Apr 14

#### Mini-course in Mathematics: Dave Witte Morris (University of Lethbridge, Canada)

04:15 pm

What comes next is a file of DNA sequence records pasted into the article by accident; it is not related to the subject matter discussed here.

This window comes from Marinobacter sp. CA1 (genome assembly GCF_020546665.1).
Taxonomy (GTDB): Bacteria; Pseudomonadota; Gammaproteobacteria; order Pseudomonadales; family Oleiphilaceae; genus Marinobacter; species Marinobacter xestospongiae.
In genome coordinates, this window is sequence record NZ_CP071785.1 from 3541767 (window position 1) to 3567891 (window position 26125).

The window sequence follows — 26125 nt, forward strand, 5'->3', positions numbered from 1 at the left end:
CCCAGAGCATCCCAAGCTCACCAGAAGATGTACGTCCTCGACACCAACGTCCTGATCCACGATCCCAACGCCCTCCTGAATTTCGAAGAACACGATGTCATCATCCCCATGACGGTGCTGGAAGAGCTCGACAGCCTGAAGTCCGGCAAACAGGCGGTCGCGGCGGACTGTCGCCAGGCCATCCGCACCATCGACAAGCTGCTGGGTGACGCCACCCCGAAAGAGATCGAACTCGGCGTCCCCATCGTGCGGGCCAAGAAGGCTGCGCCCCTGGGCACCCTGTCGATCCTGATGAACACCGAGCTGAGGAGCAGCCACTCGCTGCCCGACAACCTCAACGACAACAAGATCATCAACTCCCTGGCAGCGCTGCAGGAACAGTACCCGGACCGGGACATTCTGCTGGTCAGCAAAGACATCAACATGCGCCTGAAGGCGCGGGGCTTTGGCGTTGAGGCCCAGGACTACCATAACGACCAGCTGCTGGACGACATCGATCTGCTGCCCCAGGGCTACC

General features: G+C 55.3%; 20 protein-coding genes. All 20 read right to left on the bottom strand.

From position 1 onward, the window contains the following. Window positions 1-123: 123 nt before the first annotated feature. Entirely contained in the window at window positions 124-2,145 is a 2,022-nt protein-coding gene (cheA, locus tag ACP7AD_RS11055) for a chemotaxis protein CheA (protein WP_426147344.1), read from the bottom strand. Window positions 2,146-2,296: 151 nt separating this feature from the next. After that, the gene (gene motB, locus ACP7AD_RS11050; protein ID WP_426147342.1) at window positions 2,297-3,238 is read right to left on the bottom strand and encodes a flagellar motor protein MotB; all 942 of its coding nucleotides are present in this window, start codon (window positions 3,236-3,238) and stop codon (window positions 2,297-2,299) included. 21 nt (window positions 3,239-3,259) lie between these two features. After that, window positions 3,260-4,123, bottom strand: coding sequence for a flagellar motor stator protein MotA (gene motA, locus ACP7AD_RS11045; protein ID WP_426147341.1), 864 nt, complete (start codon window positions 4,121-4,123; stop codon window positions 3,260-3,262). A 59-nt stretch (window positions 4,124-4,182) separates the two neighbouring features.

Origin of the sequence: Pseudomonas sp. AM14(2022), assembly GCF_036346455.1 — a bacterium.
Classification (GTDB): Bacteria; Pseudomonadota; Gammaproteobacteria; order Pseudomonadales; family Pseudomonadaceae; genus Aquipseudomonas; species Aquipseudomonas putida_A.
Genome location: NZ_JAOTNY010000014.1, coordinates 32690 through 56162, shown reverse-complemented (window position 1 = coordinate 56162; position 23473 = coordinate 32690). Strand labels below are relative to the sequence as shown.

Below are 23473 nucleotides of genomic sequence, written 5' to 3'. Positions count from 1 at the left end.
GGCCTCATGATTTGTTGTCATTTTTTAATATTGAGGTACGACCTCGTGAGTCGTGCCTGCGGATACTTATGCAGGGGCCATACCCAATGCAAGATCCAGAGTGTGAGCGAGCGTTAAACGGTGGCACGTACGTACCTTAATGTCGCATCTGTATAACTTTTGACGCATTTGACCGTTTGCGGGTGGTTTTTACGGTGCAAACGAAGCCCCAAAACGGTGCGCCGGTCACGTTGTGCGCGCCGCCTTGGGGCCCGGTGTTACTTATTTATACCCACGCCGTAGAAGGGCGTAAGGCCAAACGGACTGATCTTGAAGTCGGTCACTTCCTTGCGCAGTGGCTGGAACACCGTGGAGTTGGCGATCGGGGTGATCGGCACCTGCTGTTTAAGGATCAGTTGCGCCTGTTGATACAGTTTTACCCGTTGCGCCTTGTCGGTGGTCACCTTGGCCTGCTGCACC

TALK #1: What is an arithmetic group? Wednesday 4/13 Exley 121 4:15pm-5:15pm ABSTRACT: We will discuss a few basic properties of "arithmetic groups,'' which are certain groups of matrices with integer entries. By definition, the subject combines algebra (group theory and matrices) with number theory (the integers), but it also has connections with other areas, including the theory of periodic tilings. The three talks in this series are almost entirely independent of each other, so it will be perfectly feasible to attend any subset. ------------------------------------------------------------ TALK #2: Some arithmetic groups that cannot act on the line Thursday 4/14 Exley 121 4:15pm-5:15pm ABSTRACT: It is known that finite-index subgroups of the arithmetic group SL(3,Z) have no (orientation-preserving) actions on the real line. This naturally led to the conjecture that most other arithmetic groups also cannot act on the line. This problem remains open, but it can be solved in cases where every element of the group is a product of a bounded number of elementary matrices. No familiarity with arithmetic groups will be assumed. ------------------------------------------------------------ TALK #3: What is an amenable group? Friday 4/15 Exley 121 1:10pm-2:10pm ABSTRACT: Amenability is a fundamental notion in group theory, as evidenced by the fact that it can be defined in more than a dozen different ways. A few of these different definitions will be discussed, and we will see how amenability arises in the study of arithmetic groups. To learn more about arithmetic groups (and the role played by amenable groups), download a free copy of the speaker's book from http://arxiv.org/src/math/0106063/anc/